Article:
"What's this I hear... that you saw a mouse last night?" O'Leary asked as he poured out the tapped beer.  It was a daily ritual of O'Leary's.  Pouring out the first ounce or two into the drip tray before sticking the first glass of the day underneath it.  Nobody knew why he did it, O'Leary kept that secret to himself, but one thing was for sure, he didn't want to see one of his bartenders doing it.

"Huh...? Oh, yeah," Cobb stuttered as he turned and faced O'Leary then continued. "It had big ears, and..."

Cobb was interrupted suddenly when O'Leary placed the beer in front of him, and without a coaster.  O'Leary leaned in a little to Cobb as if he didn't want anyone else to hear, even though there wasn't anybody there.

"Listen, chill out on "the mouse" thing, alright?" O'Leary asked in a hushed voice. "I got enough problems with this dump as it is.  I don't need the health department here too...okay?  I haven't had a mouse in this dump in over 20 years, and when I did they were just passing through.  So...enough with the mouse talk."

Cobb and O'Leary looked at each other for a moment as if they were in an agreement.  O'Leary leaned up slowly and was still looking at Cobb. O'Leary was wondering if Cobb really did understand what he was trying to get at.

O'Leary threw a small, white hand towel over his shoulder and stood for a moment before he spoke again.


Cobb shook his head a little, "Huh...? Yeah, okay, okay." Cobb assured O'Leary that he wouldn't speak of it again.

O'Leary walked away, and just as he did, Cobb swore he thought that he noticed a mouse right behind one of the clear liquor bottles that were lined up behind the bar.  Cobb began to squint his eyes to make sure he was seeing what he thought he was seeing.

"What?" O'Leary asked, noticing that Cobb was squinting. He startled Cobb.

"Huh...? Yeah... nothing, nothing.  Nothing at all." Cobb took a drink of his beer, taking his eyes off the liquor bottles.

O'Leary took a quick look at what Cobb was looking at.  Then looked back at Cobb and pointed at him as he walked to the other end of the bar.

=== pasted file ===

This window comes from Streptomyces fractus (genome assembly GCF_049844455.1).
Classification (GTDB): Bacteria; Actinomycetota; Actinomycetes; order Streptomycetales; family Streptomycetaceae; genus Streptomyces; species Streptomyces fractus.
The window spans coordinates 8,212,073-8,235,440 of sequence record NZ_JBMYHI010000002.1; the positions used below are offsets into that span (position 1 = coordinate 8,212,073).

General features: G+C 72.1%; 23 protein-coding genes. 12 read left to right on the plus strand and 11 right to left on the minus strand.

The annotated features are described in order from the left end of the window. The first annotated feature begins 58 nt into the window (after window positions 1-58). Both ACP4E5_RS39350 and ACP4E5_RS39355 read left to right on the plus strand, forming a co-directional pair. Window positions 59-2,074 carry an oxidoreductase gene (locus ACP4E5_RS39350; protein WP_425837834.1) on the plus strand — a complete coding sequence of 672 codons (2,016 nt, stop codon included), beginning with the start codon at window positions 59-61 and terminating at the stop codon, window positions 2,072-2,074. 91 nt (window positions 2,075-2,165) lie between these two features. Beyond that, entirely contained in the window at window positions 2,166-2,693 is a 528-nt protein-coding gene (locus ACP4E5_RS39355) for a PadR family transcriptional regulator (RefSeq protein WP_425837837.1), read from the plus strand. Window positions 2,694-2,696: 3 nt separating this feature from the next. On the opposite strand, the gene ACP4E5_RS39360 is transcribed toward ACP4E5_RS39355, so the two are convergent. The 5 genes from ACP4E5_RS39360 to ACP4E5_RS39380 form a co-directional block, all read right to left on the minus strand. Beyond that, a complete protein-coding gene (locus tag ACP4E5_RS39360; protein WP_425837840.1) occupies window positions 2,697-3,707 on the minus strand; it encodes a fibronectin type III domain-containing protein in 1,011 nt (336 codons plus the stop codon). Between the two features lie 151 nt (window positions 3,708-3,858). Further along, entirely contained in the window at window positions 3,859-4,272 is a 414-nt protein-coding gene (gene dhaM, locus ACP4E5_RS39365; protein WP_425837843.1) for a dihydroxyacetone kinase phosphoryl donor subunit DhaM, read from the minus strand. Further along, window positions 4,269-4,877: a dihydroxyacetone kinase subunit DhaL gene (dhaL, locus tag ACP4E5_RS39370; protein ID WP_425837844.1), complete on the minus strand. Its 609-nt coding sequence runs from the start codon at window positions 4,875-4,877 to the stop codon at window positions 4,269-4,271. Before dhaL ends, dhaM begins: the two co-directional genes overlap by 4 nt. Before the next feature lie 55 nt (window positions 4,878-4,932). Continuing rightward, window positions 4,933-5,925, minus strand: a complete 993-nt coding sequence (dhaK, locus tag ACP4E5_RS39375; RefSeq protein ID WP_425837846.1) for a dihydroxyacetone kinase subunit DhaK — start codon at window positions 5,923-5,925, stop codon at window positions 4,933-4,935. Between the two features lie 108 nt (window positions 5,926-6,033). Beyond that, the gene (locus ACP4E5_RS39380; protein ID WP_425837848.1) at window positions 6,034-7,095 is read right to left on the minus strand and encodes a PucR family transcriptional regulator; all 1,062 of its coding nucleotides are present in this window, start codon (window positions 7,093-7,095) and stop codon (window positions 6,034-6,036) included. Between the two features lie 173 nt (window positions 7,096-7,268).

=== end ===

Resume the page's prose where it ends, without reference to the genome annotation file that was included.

Cobb sipped his beer, glanced up at the silent television and when O'Leary was far enough away, he looked again at where he thought he saw a mouse.

It wasn't there anymore.

Cobb looked back again to see where O'Leary was.  When he noticed everything was clear, he shrugged.  He raised his eyebrows along with his glass and continued to drink his beer.

"Whatever," he said to himself.

The Next Night

The Old Glory Inn was crowded, not as crowded as it could have been, but since Tiffany called off, O'Leary had to tend bar the whole night by himself.

"So where's Tiffany?" Cobb heard a familiar patron ask O'Leary.

"I don't know, she probably got drunk last night.  I found this place a mess this morning.  She's a drunk...what'd ya expect, ya know?  I don't know," O'Leary grumbled as he polished a shot glass.

"And on a holiday too?  That sucks," the patron said looking down as if to realize that he was alone and single.

Cobb knew the patron that was talking to O'Leary.  It was Keith.  Keith knew O'Leary, but not as well as Cobb did.  Keith called O'Leary, Mr. O'Leary.  Cobb was one of the very few patrons that could get away calling him Leary.

Keith went on to talk about something or rather, but Cobb wasn't really paying attention.  Turned around and with an elbow on the bar, Cobb was holding his head up, his eyes half shut and he was trying to make it seem that he was listening and paying attention to Keith's ramblings.

That's when something else caught Cobb's attention.

He couldn't believe it.  Out of the corner of his eye, he swore that he saw a mouse scurrying across the floor.  Cobb looked around to see if anybody else saw the mouse.  He knew that if anybody else saw it they probably would freak out and make a scene.